This loosely anchors Maddin’s guided tour through Winnipeg’s local history which encompasses events both real and surreal, drawing as much from dreams and distorted memories as from newsreels and history books. Highlights include visions of sleep-walking strollers jingling the keys (which they are legally allowed to keep) of their former residences, the Winnipeg General strike, corrupt ‘man pageants’, a three-story pool, a romantic stroll past horrifically frozen horses, the failed amusement park Happyland, a strange compromise between rival taxi companies, the television show ‘LedgeMan’ about a suicidal jumper getting talked back to safety week after week and much more.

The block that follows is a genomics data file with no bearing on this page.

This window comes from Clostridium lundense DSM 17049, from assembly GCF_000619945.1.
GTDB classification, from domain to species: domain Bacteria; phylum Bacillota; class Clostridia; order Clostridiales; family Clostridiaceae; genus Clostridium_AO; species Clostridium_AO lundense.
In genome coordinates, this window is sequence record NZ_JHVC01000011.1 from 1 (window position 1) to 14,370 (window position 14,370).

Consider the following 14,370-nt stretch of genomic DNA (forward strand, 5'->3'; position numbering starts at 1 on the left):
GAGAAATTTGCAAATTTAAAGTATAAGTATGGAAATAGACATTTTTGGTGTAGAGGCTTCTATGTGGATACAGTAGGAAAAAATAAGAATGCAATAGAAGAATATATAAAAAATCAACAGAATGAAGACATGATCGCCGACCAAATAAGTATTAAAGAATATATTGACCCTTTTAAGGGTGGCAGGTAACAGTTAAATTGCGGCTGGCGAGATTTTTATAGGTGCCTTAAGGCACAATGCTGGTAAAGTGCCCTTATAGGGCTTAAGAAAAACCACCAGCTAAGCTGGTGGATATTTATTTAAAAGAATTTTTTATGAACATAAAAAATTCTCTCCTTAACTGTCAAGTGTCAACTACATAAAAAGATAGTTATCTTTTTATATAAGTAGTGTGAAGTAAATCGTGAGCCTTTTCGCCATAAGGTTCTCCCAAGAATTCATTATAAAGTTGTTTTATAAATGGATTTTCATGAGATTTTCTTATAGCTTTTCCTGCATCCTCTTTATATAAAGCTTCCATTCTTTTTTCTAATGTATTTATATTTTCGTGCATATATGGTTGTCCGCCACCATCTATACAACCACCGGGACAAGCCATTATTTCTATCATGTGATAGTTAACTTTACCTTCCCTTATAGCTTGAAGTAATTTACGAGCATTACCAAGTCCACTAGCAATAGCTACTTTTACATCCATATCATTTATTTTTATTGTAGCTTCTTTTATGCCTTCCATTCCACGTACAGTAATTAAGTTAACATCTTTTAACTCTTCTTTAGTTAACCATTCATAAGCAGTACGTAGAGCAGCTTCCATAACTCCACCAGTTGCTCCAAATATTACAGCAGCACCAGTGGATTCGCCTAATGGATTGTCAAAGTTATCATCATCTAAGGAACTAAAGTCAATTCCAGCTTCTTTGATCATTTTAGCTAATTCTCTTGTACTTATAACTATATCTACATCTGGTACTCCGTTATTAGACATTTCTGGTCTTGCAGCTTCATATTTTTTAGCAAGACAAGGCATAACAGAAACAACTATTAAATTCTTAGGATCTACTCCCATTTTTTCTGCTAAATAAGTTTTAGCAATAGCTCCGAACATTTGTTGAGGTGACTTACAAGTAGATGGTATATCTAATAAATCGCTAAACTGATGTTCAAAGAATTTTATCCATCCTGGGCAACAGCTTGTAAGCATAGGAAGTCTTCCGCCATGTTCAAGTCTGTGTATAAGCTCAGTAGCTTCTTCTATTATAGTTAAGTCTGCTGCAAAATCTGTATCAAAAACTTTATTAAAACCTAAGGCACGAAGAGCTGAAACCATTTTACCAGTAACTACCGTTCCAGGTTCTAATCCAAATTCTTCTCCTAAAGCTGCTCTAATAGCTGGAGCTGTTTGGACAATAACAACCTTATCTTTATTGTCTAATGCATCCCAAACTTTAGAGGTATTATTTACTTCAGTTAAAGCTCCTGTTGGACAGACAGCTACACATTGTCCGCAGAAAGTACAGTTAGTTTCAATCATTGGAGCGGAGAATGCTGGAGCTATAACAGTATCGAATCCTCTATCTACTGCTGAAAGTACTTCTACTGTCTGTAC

Maddin’s tongue-in-cheek revelations about the city’s supposed supernatural affinity (municipal séances, the ghosts of hockey players, his oft-repeated incantation of “the forks, the lap, the fur… the forks beneath the forks!”) is his desperate escape pod from the banality of documentary truth. He’s equally fast and loose with biographical honesty in his overtly-Freudian dissection of his relationship with his mother, comically failing to disguise a fairly conventional middle-class upbringing while highlighting the suspect quotidian details that shaped him. Most successful of all is the blend of sincerity and satire, reverence and ridiculousness in his treatment of Winnipeg; lavishing it with the kind of monumental cinematic treatment usually reserved for the likes of New York City or Paris. The result is both a heartbreakingly touching love letter and a hilariously vibrant send-up unlike any other film.